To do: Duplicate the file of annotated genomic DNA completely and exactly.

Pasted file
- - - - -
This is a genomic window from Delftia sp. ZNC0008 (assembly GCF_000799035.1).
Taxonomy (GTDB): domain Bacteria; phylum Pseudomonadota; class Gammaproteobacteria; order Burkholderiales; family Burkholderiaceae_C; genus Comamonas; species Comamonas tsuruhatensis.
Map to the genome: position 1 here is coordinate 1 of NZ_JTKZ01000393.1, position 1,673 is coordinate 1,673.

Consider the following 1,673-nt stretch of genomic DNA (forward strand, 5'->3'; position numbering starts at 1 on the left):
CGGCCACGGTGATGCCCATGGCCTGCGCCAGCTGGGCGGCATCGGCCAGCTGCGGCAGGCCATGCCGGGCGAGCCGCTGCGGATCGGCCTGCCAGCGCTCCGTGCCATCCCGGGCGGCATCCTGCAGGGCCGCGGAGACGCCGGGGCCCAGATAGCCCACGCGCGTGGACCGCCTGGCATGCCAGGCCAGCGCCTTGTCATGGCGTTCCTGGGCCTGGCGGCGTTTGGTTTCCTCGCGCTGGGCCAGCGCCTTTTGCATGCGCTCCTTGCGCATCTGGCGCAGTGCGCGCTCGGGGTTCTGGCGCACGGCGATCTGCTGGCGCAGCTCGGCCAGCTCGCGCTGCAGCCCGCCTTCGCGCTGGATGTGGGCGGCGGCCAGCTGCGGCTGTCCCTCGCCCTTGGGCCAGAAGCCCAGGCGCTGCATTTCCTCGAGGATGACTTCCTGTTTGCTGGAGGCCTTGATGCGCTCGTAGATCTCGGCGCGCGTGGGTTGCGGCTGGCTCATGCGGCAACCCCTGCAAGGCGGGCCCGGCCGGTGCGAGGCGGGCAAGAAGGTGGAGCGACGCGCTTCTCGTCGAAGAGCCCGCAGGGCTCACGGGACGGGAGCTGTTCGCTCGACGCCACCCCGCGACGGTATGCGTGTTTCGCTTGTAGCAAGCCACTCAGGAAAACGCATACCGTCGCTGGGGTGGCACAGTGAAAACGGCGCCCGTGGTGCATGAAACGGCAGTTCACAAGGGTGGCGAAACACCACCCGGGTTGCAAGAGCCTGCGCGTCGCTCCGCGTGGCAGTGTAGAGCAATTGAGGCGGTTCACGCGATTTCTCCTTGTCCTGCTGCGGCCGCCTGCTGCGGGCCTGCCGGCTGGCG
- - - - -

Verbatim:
This is a genomic window from Delftia sp. ZNC0008 (assembly GCF_000799035.1).
Taxonomy (GTDB): domain Bacteria; phylum Pseudomonadota; class Gammaproteobacteria; order Burkholderiales; family Burkholderiaceae_C; genus Comamonas; species Comamonas tsuruhatensis.
Map to the genome: position 1 here is coordinate 1 of NZ_JTKZ01000393.1, position 1,673 is coordinate 1,673.

Consider the following 1,673-nt stretch of genomic DNA (forward strand, 5'->3'; position numbering starts at 1 on the left):
CGGCCACGGTGATGCCCATGGCCTGCGCCAGCTGGGCGGCATCGGCCAGCTGCGGCAGGCCATGCCGGGCGAGCCGCTGCGGATCGGCCTGCCAGCGCTCCGTGCCATCCCGGGCGGCATCCTGCAGGGCCGCGGAGACGCCGGGGCCCAGATAGCCCACGCGCGTGGACCGCCTGGCATGCCAGGCCAGCGCCTTGTCATGGCGTTCCTGGGCCTGGCGGCGTTTGGTTTCCTCGCGCTGGGCCAGCGCCTTTTGCATGCGCTCCTTGCGCATCTGGCGCAGTGCGCGCTCGGGGTTCTGGCGCACGGCGATCTGCTGGCGCAGCTCGGCCAGCTCGCGCTGCAGCCCGCCTTCGCGCTGGATGTGGGCGGCGGCCAGCTGCGGCTGTCCCTCGCCCTTGGGCCAGAAGCCCAGGCGCTGCATTTCCTCGAGGATGACTTCCTGTTTGCTGGAGGCCTTGATGCGCTCGTAGATCTCGGCGCGCGTGGGTTGCGGCTGGCTCATGCGGCAACCCCTGCAAGGCGGGCCCGGCCGGTGCGAGGCGGGCAAGAAGGTGGAGCGACGCGCTTCTCGTCGAAGAGCCCGCAGGGCTCACGGGACGGGAGCTGTTCGCTCGACGCCACCCCGCGACGGTATGCGTGTTTCGCTTGTAGCAAGCCACTCAGGAAAACGCATACCGTCGCTGGGGTGGCACAGTGAAAACGGCGCCCGTGGTGCATGAAACGGCAGTTCACAAGGGTGGCGAAACACCACCCGGGTTGCAAGAGCCTGCGCGTCGCTCCGCGTGGCAGTGTAGAGCAATTGAGGCGGTTCACGCGATTTCTCCTTGTCCTGCTGCGGCCGCCTGCTGCGGGCCTGCCGGCTGGCG